What I’ve Learned About Making Fried Rice
I’ve always loved fried rice, but this summer it’s become a weekly staple. I try to cook a few cups of rice when I have a moment in the morning, and then we know we can get down the wok, chop up the garlic, and fry the already-cooked rice when we’re starving in the evening. Usually, there are leftovers of that, a repurposed repurposing which bodes well for at least one more meal.
I used to make fried rice the same way every time. Recently, I’ve varied my fried rice practice, thanks to inspiration from professional fried rice makers, like Jean-Georges Vongerichten and Andy Ricker. Because fried rice is such a cheap, quick, and filling dish, and a brilliant way to use up leftover grain, it makes sense to me that so many experts from around the world would have pioneering methods that they swear by.
Chefs may swear by single methods, but I’m much more fickle, likely to swear by them all, depending on the day. As I became enamored of one way and then another, I’ve gathered tips that inform the dish overall. Maybe they’ll inform your fried rice making too, whatever phase you’re in right now.
You can make fried rice my old way
For a long time, I’ve made fried rice in the same way as any other clean-out-the-fridge stir-fry: cook onions, ginger, and garlic, add other vegetables in hot oil in a wok, add cooled white or brown rice, push everything aside to make room for a beaten egg, which I’d scramble egg, and add sauce. If I was using meat, I’d stir-fry it first and then set aside before returning it to the pan. For sauce, I’d go as minimal as nothing but salt, take a middle ground of pouring on soy sauce, or max out at soy sauce plus brown sugar and sriracha. This fried rice can be vegetable-rich or poor, it’s sometimes a bit clumpy, but most importantly it’s addictive and delicious.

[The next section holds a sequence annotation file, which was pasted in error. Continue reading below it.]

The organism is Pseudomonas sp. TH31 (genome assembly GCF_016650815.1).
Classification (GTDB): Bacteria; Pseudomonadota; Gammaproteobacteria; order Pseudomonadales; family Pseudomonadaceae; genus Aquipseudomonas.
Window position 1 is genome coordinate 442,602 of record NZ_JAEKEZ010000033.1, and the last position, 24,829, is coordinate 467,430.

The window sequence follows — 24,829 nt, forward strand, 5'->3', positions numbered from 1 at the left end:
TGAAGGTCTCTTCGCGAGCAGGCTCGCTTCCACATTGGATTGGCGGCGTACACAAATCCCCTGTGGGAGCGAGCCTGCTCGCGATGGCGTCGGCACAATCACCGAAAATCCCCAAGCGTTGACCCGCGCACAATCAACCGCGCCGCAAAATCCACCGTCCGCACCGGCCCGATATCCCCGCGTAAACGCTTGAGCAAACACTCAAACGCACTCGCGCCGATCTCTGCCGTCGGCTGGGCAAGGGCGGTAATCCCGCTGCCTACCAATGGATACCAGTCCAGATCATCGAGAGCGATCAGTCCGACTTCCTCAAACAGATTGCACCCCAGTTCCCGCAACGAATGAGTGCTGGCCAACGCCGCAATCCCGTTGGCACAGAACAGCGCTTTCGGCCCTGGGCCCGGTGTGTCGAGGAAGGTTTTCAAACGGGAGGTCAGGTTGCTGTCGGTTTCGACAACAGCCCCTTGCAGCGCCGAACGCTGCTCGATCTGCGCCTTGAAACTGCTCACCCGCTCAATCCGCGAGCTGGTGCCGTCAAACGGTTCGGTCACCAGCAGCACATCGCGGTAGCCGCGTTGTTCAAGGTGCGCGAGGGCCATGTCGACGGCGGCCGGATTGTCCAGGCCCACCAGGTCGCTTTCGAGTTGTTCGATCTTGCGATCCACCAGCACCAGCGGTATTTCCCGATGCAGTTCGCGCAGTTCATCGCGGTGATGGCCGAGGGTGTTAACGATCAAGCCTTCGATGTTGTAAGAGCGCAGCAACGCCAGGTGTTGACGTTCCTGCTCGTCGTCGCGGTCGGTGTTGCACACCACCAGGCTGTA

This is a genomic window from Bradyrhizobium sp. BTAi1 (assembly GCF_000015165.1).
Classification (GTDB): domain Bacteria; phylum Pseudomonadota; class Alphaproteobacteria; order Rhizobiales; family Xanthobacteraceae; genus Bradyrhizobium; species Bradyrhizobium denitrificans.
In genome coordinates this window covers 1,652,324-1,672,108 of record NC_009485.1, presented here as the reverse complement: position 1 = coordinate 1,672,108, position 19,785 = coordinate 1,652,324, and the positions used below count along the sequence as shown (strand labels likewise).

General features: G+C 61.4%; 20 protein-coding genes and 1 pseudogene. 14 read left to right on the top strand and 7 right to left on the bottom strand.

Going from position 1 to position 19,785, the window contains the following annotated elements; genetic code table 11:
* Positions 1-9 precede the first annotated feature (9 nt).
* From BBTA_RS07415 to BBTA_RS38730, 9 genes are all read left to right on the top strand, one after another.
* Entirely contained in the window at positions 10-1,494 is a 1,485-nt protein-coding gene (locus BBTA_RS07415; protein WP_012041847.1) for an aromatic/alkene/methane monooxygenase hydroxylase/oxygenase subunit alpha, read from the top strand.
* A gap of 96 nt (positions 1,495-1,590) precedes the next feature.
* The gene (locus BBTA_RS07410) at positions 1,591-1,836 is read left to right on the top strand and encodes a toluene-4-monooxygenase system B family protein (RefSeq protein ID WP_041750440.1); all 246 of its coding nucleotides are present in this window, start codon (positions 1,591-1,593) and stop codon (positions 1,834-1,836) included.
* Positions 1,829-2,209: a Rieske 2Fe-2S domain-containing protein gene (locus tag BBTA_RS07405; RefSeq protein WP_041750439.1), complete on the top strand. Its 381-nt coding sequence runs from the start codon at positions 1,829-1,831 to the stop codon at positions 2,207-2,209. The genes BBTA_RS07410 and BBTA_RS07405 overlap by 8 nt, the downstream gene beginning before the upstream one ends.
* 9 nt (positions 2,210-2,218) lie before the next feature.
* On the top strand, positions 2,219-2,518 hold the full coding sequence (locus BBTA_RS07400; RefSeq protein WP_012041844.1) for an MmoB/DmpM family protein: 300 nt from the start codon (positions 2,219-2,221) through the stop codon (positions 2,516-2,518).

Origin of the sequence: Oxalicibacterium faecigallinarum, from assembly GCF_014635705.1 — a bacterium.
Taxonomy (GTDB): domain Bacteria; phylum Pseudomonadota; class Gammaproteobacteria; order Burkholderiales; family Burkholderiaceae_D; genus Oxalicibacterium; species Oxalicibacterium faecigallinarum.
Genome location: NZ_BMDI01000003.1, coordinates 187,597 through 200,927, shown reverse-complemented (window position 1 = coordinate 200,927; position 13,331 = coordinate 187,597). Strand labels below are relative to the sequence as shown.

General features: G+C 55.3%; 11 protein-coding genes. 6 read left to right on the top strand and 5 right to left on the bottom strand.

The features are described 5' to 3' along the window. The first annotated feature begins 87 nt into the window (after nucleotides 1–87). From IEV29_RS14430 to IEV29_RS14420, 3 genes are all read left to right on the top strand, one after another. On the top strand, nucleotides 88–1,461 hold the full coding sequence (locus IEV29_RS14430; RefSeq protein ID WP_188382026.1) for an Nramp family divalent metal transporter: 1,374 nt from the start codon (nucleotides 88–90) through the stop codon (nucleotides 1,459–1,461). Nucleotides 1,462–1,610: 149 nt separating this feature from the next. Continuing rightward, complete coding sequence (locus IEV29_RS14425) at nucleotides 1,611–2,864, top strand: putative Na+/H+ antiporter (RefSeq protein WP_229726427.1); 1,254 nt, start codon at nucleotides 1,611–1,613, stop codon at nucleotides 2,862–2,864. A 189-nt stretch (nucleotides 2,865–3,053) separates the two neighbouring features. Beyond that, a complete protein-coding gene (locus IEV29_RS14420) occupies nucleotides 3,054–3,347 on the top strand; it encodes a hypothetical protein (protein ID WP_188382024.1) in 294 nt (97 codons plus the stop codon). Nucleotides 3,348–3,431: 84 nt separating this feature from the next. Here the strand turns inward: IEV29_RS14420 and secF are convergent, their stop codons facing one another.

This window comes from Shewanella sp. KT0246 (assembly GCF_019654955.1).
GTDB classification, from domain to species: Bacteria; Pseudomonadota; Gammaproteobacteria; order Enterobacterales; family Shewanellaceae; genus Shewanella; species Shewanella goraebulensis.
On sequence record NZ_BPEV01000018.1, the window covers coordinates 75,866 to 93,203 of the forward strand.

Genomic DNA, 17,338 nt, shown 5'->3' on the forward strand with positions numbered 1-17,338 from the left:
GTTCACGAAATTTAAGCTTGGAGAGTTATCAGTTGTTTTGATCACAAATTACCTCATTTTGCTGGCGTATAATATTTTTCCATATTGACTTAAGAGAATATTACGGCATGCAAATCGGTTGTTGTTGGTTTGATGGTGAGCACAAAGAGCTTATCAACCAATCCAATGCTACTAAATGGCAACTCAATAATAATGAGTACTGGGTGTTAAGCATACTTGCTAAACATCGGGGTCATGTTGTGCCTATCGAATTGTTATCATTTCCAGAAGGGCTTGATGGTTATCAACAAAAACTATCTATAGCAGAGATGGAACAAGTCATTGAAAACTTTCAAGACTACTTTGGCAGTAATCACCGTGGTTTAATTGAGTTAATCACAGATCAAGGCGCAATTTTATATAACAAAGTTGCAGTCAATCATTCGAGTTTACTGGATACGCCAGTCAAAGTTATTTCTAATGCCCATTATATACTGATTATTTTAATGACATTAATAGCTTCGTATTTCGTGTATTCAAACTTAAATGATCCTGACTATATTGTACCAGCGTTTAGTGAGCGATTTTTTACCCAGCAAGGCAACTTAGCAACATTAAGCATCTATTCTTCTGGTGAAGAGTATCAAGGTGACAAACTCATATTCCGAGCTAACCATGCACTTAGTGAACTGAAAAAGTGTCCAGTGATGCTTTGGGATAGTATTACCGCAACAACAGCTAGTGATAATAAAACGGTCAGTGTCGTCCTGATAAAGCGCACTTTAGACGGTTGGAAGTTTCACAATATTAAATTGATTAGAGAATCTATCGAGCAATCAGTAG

You can use other grains
For a while, my biggest variation was what grain I used. In the name of eating a whole protein, I stir-fried quinoa in addition to or instead of rice. This idea lets you play around with the nutritional content of your dish, or use up what’s in the pantry.
You can caramelize your onion and garlic
Probably my first big departure from fried rice as usual happened after I read this Vongerichten recipe, which Food52 published three years ago. The ingredients were minimal, but the method was peculiar. You almost deep-fry minced garlic and ginger, strain the pieces out, caramelize some leeks, cook rice in the flavored oil with the leeks, and then top everything with a fried egg, soy sauce, and sesame oil.
You should cook in small batches and season with fish sauce
Here’s where I am right now, today: Andy Ricker’s recipe for khao phat muu from Pok Pok. You start with a crispy fried egg, which you roughly push to the side of the wok instead of treating delicately, because it doesn’t matter if your yolk breaks. You cook shallots and garlic. You make one serving at a time, so that every grain touches the pan. (While that means you probably don’t want to cook this for a crowd, you’ll find that for two or three the batches go so fast that you’ll follow Ricker’s direction.) You use bits of pork, or shrimp, or no meat at all. You season with a mix of fish sauce, soy sauce, and sugar. You garnish with something spicy–bird’s eye chilies in vinegar, or sriracha. Ricker calls for a garnish of cilantro, but this summer I’ve been sprinkling on both mint and Thai basil, because that’s what’s growing in the garden.
You can use freshly cooked rice
And here’s maybe where I’m going, at least in a pinch. In a recent Bon Appétit video, we witness Danny Bowien saying that he uses fresh Jasmine rice, straight from the rice cooker. Using a really hot wok means, I guess, that you can press out the lumps against the surface, and so the dryness and separateness of previously cooked rice isn’t at such a premium.